Suspect surrenders in Levittown hit and run that killed 13-year-old with Down syndrome

Kristin Thorne has the latest on the Long Island crash that killed a 13-year old with Down syndrome.
The hit-and-run driver who killed a developmentally disabled teenage girl on Long Island early Sunday has surrendered to police, according to authorities.

Michael Elardo, 48, turned himself in and is facing charges of leaving the scene of an accident that resulted in death after he allegedly struck 13-year-old Bryanna Soplin, who suffered from Down syndrome.

Nassau County police say Soplin was crossing Hempstead Turnpike in Levittown while trying to visit her grandparents just after midnight when she was hit.

Elardo, a father of four and former NYPD officer who was a 13-year veteran and is now on disability, appeared in court Tuesday and is being held on $1 million bond.

Sources say he was once honored with an award for saving an infant's life

The defense attorney argued that Elardo didn't know had hit anyone and went to police 10 hours after the accident to prove he wasn't involved, not realizing that he actually was.

Elardo's four children and other family members were in court Tuesday to support him.

"He's just an awesome person, always does everything right. This is just a horrible accident, that's all it is," said the suspect's uncle, Roger Nicoletti.

All of this is no comfort to Bryanna's mother, Jennifer Curuchaga.

"At least you would have stopped if it was a thing, if it was a person, if it was an animal or a raccoon, you would have stopped," said Curuchaga.

Elardo's attorney says Elardo thought he had hit a construction cone while traveling on Hempstead Turnpike over the weekend, not realizing he had hit a person.

"He voluntarily gave his car to the police within 10 hours of the incident because he didn't think he was involved and he wanted to rule out the possibility that he was," said attorney Michael Dergarabedian.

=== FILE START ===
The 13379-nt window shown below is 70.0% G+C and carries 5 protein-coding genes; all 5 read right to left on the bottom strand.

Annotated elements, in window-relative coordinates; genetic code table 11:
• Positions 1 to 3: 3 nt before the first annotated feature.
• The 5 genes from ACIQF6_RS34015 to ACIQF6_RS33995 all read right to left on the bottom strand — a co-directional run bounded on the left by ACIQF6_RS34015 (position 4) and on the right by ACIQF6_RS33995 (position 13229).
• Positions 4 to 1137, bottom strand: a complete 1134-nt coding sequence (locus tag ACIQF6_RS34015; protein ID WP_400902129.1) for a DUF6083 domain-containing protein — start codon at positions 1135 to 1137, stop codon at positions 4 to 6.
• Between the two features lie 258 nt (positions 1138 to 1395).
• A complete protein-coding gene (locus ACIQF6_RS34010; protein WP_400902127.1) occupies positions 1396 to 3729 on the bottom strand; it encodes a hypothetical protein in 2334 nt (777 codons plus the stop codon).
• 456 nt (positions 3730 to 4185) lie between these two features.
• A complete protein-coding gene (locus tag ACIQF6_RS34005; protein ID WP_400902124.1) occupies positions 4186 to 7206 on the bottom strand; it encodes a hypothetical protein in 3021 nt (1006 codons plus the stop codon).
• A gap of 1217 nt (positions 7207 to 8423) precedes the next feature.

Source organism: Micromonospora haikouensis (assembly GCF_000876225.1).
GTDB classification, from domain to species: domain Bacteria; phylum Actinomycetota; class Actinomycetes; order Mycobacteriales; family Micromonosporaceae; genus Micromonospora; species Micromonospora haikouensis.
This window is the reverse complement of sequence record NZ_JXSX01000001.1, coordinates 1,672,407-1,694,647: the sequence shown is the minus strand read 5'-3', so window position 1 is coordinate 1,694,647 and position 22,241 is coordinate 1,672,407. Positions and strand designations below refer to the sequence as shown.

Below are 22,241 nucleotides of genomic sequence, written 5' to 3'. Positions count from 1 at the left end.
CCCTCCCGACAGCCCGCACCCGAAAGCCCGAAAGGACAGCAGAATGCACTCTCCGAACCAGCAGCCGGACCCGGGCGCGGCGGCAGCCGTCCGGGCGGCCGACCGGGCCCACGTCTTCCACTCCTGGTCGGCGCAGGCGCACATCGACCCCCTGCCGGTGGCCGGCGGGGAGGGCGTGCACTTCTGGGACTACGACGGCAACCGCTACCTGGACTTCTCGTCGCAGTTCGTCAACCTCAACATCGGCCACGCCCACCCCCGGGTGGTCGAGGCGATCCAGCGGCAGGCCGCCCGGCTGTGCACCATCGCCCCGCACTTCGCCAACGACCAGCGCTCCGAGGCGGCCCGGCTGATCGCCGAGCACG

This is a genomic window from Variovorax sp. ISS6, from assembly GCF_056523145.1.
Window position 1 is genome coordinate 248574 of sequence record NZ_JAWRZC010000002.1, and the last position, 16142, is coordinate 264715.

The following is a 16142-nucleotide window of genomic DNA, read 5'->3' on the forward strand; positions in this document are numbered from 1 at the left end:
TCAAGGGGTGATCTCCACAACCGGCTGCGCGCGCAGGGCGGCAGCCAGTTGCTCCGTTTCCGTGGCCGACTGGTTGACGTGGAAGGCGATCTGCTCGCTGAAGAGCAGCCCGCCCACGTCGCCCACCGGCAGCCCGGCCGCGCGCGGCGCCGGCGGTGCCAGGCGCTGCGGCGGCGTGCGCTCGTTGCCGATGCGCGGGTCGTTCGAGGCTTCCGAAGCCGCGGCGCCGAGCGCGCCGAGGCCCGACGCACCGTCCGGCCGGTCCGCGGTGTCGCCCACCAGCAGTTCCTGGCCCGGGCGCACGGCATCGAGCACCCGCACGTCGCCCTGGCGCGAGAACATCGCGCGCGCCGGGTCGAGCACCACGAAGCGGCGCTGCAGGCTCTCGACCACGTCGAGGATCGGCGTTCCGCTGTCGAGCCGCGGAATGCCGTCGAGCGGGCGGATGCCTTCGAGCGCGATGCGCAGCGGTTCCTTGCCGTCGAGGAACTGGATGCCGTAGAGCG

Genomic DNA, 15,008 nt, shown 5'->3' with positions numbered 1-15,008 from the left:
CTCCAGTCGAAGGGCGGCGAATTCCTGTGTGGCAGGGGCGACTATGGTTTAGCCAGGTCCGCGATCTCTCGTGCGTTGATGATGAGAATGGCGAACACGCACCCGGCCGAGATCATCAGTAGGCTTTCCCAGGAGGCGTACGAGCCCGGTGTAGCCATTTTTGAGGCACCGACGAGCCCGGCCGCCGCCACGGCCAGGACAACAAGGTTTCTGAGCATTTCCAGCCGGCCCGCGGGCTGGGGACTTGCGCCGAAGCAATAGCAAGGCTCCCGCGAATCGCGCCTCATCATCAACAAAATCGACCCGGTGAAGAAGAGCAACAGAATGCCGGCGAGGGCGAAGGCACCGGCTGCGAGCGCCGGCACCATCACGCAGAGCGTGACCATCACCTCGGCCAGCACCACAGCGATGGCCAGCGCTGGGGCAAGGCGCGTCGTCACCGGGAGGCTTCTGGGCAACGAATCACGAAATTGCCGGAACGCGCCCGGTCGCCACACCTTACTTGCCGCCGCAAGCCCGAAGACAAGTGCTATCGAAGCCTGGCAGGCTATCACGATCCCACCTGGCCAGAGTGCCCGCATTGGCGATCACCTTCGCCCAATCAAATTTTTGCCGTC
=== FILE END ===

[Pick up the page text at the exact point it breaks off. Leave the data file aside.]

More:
Bryanna's uncle, Charlie Curuchaga, told Eyewitness News that his niece wanted to go to his parents' on Saturday, but her parents told her to wait until Sunday when the entire family would be together for Father's Day.

Bryanna was still determined to make the two-mile trip to Hicksville, and she apparently sneaked out of her home while everyone was asleep and was crossing the eight-lane roadway when the blue Chrysler Town and Country minivan slammed into her at Gardiners Avenue. The driver kept going.

"She was the perfect girl," grandmother Patty Curuchaga said. "She was beautiful and always smiled."

By the time her mother realized she was gone, it was too late.

"She went upstairs to look for her, to see her kids were OK, I don't know why," Charlie Curuchaga said. "I guess as a parent, it's instinct I think, and realized she was missing...Even if you yelled at her, even if you said no to her, she would still say I love you. That's what I miss. That's what I'm always going to miss."

Bryanna was struck on one of the most dangerous highways on Long Island. Hempstead Turnpike is wide, and very few cars seem to drive at or even close to the 40 miles per hour speed limit.

"This road has become a death road," neighbor Vincent Cannavina said. "I'm telling you right now, because you can go down this road and see the monuments on the poles, so it's a terrible thing. I'd seen the mother last night. It was heartbreaking."

Ramiro Pay is Bryanna's stepfather, and he expressed the family's pain.

"She was very happy, a lovely girl," he said. "And all my family are devastated."
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